Draft Review: Jamaal Charles
Kansas City's all-time leading rusher is on the Hall of Fame ballot for the first time
GOSSELIN DRAFT ANALYSIS: Jamaal Charles was a legend before he ever arrived on campus at the University of Texas. He earned Parade All-America acclaim at Port Arthur (Texas) Memorial High School after breaking the city rushing record held by Joe Washington for more than 30 years. Charles rushed for 2,000 yards in each of his last two seasons. He also was a member of the stchool’s 4×200 relay team as a sophomore that set a national prep record, then won state titles in both the 110- and 300-meter hurdles as a senior. He scored 11 touchdowns as a freshman at Texas, won a national title as a sophomore and earned All-Big 12 honors as a junior with 1,619 yards and 18 touchdowns. His best game was a 33-carry, 290-yard effort against Nebraska with touchdown runs of 80, 40 and 25 yards. He also was the Big 12 100-meter dash champion and earned track All-America honors. Charles elected to skip his senior season to enter the NFL draft in 2008. He measured 5-11, 200 pounds at the NFL combine and clocked a 4.41 40-yard dash. Gosselin rated him as the fifth best running back in the draft and placed him at No. 30 in his Top 100 board. The Kansas City Chiefs drafted Charles in the third round with the 73rd overall selection.
Here’s what 15 NFL talent evaluators said about Charles leading up to his draft:
Scout: Quick with a great burst. The only problem is his size with that slender build, slender legs. But I’d like to have him. When he hits that hole with daylight, he’s gone before the linebackers and defensive backs have a time to react. He’s a late 1, high 2.
Scout II: Third-round, a specialty-type back. Tremendous feet and good hands but not an every-down, pounding-type back. He’s not a physical runner between the tackles so durability will be an issue. Let him bounce outside with his speed. He’s not a complete back, more of a complementary back.
Scout III: Legit speed and quickness but has a history of fumbles – double digits in his career.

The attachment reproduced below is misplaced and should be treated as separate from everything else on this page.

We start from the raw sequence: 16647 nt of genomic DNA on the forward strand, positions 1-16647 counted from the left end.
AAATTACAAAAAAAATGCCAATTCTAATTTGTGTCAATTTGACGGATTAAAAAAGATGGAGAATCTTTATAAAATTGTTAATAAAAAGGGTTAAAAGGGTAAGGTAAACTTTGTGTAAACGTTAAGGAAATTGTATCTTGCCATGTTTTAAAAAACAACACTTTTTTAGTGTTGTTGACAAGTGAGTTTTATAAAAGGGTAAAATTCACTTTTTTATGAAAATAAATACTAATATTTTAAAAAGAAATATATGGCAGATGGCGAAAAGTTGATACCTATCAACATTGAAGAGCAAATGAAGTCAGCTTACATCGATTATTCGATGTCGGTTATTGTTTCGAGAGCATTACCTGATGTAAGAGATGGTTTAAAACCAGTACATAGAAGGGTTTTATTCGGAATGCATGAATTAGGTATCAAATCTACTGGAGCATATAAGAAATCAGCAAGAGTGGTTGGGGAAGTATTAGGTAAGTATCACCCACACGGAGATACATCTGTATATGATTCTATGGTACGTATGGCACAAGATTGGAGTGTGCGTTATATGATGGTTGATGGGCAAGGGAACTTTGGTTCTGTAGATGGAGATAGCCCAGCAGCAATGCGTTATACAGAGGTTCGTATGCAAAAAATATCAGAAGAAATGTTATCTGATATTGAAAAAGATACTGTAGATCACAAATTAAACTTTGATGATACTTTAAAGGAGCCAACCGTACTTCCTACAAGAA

Scout IV: Good kid. Ideally he’s your second back. They tell him not to change hands in the open field because fumbling is such an issue.
Personnel director: Late 1, fifth-best RB.
Personnel director: One of the Top 2 backs in this draft.
Offensive coordinator: A much better inside runner than (Felix) Jones and he can still take it to the house. All they run (at Texas) is the belly and he’ll make you miss.
Offensive coordinator II: All his productivity is based on his speed and quickness, not his running ability. Plays smaller than Felix Jones. He’s a willing blocker, which shows me his toughness. Watch the Nebraska film. He’s got nothing going on until the fourth quarter and then he busts a couple 80-yard runs (216 yards in the fourth quarter).
Offensive coordinator III: His 6 reps on the bench press (at the combine) bother me. He should have stayed in school. Made an unbelievable Eric Dickerson-type run against Nebraska.
Head coach: Love him.
General manager: Lacks size and a fumbler, plays like he weighs 175.
General manager II: Late 2, question his toughness. Typical Texas back.
General manager III: Fifth-best RB. His fumbles are a correctable issue.
General manager IV: Not a fan – 1) Texas guy, 2) track guy, 3) fumbler.
General manager V: Second round. Question his durability. But what he does well he does really well.
HALL OF FAME RESUME: Charles spent his rookie NFL season on the bench behind veteran Pro Bowler Larry Johnson. But he took over the starting position in his second year in 2009 and rushed for the first of his five 1,000-yard seasons over the next six years. The only time he missed was 2011 when a knee injury in the second game ended his season. Charles rushed for a 1,500-yard season in 2012, a 1,400-yard season in 2010 and a 1,200-yard season in 2013. He also led the NFL with 12 rushing touchdowns that season. Charles went to four Pro Bowls and twice was a first-team all-pro. He averaged 5.4 yards per career carry with touchdown runs of 91, 80, 76, 63 and 46 yards. Charles spent his first nine seasons with Kansas City, then closed his career with a season at both Denver and Jacksonville. He left Kansas City as the franchise’s all-time leading rusher with 7,260 yards. Charles is in his first year of eligibility for the Pro Football Hall of Fame.
EDITOR’S NOTE: Rick Gosselin spent 20 years as the NFL columnist for the Dallas Morning News, including 20 offseasons studying and researching prospects for the NFL draft. He didn’t watch any tape – he was a writer, not a scout – but he talked to the men who did watch tape. He built a network of NFL general managers, head coaches, personnel directors, scouts and assistant coaches from all 32 teams who would share with him their analyses of players. Gosselin used their insights to build his own draft board, Top 100 board and mock drafts. For 10 consecutive years he had the best Top 100 board in the country (2001-10), according to the Huddle Report, and three times he produced the best mock draft.